Masks recommended but not mandatory in McPherson County

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By Jessie Wagoner

 

McPherson County Commissioners have decided to opt out of Governor Laura Kelly’s executive order requiring masks be worn in public. Though they will not be enforcing the order they recommend community members still practice social distancing, hand hygiene and mask wearing. 

 

McPherson County currently sits at 81 total confirmed cases of COVID-19, 49 of those cases have met recovery guidelines and 32 individuals are recovering at home. Shailei Shea, director of the McPherson County Health Department spoke at the commission meeting and expressed her concerns about the rapid uptick in cases. With the high number of cases being asymptomatic it makes it difficult for the health department to do contact tracing and pinpoint where the spread is occurring. 

 

Shea says data continues to show wearing masks does help prevent the spread of COVID-19, especially in those cases where individuals are asymptomatic and participating in community activities. 

 

“We know masks work, the data is showing us masks work,” Shea said. “It is unfortunate that mask wearing has turned into a political issue. It is not a political issue, it is a public health issue. Wearing a mask does work.” 

 

Two community members spoke up during the meeting to express their opposition to the executive order requiring masks. Connie Newcomb stated there is still additional information to be gathered about COVID-19 and the seriousness of it. She has questions about the reliability of testing and the reliability of the data. She also said wearing a mask should be an option left to individuals and business owners. She operates a business which she says has been open throughout the pandemic, without masks and they have been fine.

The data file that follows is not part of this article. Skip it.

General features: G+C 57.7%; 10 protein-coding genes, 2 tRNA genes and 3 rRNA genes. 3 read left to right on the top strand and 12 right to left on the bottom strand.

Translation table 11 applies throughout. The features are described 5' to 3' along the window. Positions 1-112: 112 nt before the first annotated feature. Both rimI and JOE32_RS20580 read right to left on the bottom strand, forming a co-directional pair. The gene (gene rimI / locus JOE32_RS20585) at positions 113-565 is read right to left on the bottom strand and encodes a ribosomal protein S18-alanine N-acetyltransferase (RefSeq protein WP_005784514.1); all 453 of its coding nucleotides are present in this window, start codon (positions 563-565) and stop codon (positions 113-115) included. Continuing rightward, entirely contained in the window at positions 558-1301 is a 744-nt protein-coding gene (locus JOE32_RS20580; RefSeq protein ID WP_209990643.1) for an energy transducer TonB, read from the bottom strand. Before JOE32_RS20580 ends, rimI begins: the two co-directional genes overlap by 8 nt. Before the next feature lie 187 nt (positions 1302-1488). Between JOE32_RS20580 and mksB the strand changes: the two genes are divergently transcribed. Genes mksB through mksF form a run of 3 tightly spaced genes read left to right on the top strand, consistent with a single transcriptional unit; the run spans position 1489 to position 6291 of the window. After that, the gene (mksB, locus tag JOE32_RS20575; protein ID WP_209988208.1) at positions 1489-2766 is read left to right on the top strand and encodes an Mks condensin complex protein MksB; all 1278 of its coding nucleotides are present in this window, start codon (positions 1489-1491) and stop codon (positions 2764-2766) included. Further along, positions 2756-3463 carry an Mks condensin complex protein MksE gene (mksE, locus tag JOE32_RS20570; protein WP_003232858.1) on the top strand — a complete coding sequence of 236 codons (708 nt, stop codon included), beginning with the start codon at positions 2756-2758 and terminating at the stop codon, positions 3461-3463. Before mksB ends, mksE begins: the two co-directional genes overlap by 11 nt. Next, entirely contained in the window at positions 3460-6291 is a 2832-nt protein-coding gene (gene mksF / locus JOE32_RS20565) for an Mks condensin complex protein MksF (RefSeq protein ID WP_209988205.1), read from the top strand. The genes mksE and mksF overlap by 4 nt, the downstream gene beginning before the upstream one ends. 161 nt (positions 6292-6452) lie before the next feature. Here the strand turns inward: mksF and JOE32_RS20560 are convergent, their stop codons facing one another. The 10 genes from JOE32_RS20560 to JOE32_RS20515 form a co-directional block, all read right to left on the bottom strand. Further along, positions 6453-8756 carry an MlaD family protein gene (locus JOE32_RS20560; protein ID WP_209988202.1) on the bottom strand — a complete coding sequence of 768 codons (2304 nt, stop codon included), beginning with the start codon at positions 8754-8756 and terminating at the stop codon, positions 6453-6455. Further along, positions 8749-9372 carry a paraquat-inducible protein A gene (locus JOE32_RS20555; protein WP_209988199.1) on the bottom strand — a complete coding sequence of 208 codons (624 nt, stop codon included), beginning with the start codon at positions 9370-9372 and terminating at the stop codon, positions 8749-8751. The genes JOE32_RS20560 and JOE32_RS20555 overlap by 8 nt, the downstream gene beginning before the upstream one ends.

Another community member expressed support for the order and asked commissioners to adopt it. She cited the rapid increase in cases in the county since reopening. She also expressed concern about the importance of children returning to school and how a continuous spread could impact schools having the ability to reopen. 

 

Shea did advise the commission that whether they adopted the executive order or not her recommendations would stay the same; social distancing, mask wearing and hand hygiene. She also advised businesses for years have been requiring shirts and shoes be worn to enter their businesses. 

 

“If shirts and shoes can be required businesses can require masks be worn to enter,” Shea said. 

 

One major factor for commissioners to consider was how to enforce the executive order if adopted. A violation of the executive order is not a criminal violation, meaning law enforcement cannot write a ticket for the violation. Violating the executive order is considered a civil violation and would be referred to the county attorney’s office. 

 

Shea advised law enforcement and the health department already receive numerous calls from people reporting others for not wearing masks or following social distancing. With the executive order in place those calls would likely increase and 911 could become flooded with calls. 

 

Emergency communications representatives said they are legally not able to tell citizens the order is not being enforced. They would have to assign every call to a police officer or deputy, requiring them to go out and take a report even though they could not issue a citation. Commissioners recognized the burden this would put on law enforcement and the likelihood they wouldn’t be able to respond to other calls. 

 

Additionally, the county attorney’s office is already understaffed and underfunded. If the reports were referred to the county attorney’s office it would overwhelm the system. County Attorney Greg Benefiel addressed commissioners and explained the executive order puts county attorney’s in a difficult position because they are not investigators, they are prosecutors. 

 

The executive order provides no direction for how county attorney’s should proceed. Additionally, there is no funding being allocated from the state to support the additional financial burden placed on counties to enforce the order. 

 

After much discussion the commission decided they would not enforce the executive order but would continue recommending mask wearing, social distancing and hand hygiene. Shea will continue to provide direction to businesses and organizations as they move forward with reopening.